Observations and examinations performed and frequency:
The concentration of albumin and ß2-microglobulin in urine was determined using an automated immunoassay based on latex particle agglutination. The activity of N-acetyl-ß-glucosaminidase in was assayed using 4-methylumbelliferyl-N-acetyl-ß-D-glucosaminide as substrate. The renal plasma flow and the glomerular filtration rate were estimated simultaneously from the clearance of 125I-iodohippurate and 51Cr-EDTA respectively. Clearance was determined from a single timed blood sample collected 60 min after intravenous injection of the radioisotopes. By measuring the osmolality of urine collected over 8 h following a 24-h water deprivation period the kidney concentrating ability could be determined. The concentrations of cyclohexanol and cyclohexanone in rat urine were determined by gas chromatography.
Statistics:
Differences between groups assessed by one-way analysis of variance followed by Dunett's multiple comparison test (P < 0.05 statistically significant). If parameters not normally distributed , statistical analysis performed on log-transformed data and geometric means used to present the results.

Results and discussion

Effect levels

open allclose all
Dose descriptor:
NOAEC
Remarks:
glomerular filtration rate, renal plasma flow or relative kidney weights
Effect level:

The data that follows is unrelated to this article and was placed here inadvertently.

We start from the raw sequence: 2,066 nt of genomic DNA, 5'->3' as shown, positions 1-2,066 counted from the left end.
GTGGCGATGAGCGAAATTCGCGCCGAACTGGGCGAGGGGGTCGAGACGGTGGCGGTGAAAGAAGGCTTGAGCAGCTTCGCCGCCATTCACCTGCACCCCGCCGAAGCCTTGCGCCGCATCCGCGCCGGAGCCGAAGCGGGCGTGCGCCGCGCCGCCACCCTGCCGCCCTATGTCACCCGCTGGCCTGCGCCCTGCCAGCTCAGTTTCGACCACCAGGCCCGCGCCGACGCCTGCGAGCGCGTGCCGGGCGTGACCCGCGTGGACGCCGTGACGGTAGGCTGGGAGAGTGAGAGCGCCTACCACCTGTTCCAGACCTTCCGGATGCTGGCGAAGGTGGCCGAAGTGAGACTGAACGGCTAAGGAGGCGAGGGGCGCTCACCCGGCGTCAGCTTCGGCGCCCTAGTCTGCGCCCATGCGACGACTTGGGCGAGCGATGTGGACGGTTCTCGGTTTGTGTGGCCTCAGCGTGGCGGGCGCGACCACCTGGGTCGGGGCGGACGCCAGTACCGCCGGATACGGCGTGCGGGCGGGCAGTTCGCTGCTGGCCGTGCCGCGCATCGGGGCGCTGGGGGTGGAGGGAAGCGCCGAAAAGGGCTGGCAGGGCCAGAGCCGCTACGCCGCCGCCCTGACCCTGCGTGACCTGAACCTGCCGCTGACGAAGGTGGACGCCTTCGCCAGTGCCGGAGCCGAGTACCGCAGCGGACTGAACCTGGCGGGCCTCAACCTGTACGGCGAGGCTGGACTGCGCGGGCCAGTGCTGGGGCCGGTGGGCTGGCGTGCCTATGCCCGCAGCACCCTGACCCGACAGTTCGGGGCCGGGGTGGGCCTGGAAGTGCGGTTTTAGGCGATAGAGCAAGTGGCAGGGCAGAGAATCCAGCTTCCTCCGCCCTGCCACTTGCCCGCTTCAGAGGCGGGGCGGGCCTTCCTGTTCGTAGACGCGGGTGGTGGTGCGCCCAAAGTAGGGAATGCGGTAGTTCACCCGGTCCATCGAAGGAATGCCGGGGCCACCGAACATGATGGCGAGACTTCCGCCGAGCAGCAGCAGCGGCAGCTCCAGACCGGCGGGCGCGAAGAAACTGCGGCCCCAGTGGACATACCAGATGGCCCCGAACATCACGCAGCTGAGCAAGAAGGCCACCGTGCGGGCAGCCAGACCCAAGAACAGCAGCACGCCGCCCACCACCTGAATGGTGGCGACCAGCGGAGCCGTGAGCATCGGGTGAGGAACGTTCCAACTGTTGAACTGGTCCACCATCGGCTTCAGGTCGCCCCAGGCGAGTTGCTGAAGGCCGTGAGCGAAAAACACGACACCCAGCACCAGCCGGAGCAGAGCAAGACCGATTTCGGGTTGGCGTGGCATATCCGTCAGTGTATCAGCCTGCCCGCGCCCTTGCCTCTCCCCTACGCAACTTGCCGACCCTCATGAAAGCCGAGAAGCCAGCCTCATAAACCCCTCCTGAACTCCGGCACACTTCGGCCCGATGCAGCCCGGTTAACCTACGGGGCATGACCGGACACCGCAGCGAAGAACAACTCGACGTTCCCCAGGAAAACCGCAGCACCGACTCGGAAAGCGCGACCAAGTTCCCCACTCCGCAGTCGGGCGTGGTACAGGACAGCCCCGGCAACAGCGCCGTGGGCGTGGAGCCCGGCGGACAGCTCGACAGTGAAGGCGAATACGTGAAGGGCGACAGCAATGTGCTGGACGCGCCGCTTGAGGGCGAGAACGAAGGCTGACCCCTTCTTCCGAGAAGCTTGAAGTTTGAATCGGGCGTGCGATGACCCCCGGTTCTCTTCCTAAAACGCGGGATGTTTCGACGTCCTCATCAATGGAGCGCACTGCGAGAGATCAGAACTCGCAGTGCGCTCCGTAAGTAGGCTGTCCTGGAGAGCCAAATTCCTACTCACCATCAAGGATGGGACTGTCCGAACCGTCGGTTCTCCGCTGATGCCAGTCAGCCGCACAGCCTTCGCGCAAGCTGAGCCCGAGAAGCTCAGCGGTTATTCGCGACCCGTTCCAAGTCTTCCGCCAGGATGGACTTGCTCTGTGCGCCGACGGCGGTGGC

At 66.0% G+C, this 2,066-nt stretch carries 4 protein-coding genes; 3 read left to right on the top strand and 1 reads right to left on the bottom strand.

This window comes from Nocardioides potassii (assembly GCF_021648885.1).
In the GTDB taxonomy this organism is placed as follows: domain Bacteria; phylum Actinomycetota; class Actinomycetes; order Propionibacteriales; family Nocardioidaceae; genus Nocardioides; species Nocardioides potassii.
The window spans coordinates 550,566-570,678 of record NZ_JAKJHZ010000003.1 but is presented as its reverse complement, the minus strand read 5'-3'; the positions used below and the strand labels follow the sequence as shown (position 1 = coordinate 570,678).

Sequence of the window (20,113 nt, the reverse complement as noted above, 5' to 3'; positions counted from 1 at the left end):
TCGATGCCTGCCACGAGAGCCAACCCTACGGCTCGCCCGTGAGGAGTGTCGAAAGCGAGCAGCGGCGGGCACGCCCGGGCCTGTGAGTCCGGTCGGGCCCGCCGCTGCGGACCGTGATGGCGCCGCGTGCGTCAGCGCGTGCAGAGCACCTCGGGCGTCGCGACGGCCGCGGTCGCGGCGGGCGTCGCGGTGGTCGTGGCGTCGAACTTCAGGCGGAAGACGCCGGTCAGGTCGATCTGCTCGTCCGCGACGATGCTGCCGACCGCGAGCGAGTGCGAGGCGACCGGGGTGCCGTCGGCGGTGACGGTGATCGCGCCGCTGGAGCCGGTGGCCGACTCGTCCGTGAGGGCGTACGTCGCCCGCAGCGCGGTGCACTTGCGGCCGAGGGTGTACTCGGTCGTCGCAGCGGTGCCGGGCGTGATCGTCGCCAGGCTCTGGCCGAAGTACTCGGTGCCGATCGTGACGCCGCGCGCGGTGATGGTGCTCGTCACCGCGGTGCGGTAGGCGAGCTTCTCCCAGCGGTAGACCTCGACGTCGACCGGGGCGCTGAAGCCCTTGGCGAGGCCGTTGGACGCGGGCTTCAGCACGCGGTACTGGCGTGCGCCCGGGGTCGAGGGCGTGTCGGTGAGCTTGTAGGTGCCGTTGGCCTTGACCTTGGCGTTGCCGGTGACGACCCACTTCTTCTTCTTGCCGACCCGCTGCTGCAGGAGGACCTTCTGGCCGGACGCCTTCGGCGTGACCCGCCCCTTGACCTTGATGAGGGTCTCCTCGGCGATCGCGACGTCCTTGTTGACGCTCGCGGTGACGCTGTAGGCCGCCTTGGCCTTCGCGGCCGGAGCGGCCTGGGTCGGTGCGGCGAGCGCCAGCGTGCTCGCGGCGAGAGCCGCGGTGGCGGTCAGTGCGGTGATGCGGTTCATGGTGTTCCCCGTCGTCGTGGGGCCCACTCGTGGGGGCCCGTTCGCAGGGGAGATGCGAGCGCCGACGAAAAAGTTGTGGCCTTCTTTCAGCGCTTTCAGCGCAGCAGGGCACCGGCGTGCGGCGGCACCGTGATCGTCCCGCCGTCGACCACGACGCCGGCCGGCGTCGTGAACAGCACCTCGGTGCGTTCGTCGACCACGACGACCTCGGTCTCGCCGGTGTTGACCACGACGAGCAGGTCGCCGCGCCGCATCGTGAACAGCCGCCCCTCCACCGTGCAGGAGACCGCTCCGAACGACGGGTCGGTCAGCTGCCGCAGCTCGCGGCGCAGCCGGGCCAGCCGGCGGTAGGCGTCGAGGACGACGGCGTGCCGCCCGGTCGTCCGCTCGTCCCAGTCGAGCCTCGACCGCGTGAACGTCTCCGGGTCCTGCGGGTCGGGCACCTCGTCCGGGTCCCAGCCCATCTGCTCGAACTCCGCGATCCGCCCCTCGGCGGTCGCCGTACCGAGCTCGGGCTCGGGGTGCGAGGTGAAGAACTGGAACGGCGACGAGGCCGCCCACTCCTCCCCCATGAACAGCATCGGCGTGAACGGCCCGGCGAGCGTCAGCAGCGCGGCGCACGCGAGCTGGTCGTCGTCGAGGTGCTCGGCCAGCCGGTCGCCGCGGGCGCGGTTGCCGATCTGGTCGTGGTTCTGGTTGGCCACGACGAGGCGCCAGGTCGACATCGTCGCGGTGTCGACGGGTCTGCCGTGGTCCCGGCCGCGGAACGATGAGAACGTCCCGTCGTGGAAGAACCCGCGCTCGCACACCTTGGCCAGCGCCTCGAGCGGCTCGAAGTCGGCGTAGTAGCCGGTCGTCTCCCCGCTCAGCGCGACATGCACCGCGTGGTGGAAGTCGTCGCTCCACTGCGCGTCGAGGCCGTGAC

1 500 mg/kg bw/day (nominal)
Dose descriptor:
other: excretion of ß2-microglobulin
Effect level:
1 500 mg/kg bw/day (nominal)
Basis for effect level:
other: see 'Remark'

Target system / organ toxicity

Critical effects observed:
not specified

Any other information on results incl. tables

Following an i.p injection of 1.5 g/kg cyclohexane, the only significant effect observed was an increased urinary excretion of ß2-microglobulin in rats. There were no effects in glomerular filtration rate, renal plasma flow or relative kidney weights. The renal concentrating ability was significantly depressed in rats treated with 1.5 g/kg cyclohexane.

There were no significant effects at doses of 1 g/kg cyclohexane and lower.

 

Applicant's summary and conclusion

Conclusions:
Cyclohexane, administered to female Sprague-Dawley rats, caused tubular injury as shown by a statistically significant increase in ß2-microglobulinuria, which was both time and dose-dependent. It was not accompanied by changes in the glomerular filtration rate and the renal plasma flow, but at the highest dose (1.5 g/kg) the renal concentrating ability was depressed. These renal tubular effects can most likely be ascribed to cyclohexanol, the main metabolite of cyclohexane.
Executive summary:

The subacute nephrotoxicity of cyclohexane was assessed following repeated i.p. injections to female Sprague-Dawley rats. Dose levels of 1.5 and 1 g/kg (administered 5 times per week for 2 weeks) were used in a sub-acute investigation, with 0.375, 0.75 and 1.5 g/kg (daily for 10 consecutive days) given in a time course study. There was a statistically significant increase in ß2-microglobulinuria, which was both time and dose-dependent. It was not accompanied by changes in the glomerular filtration rate and the renal plasma flow, but at the highest dose (1.5 g/kg) the renal concentrating ability was depressed. The authors believe that these renal tubular effects can most likely be ascribed to cyclohexanol, the main metabolite of cyclohexane.

This study used the i.p route and very high doses and the results, therefore, have limited relevance to real life exposures to man.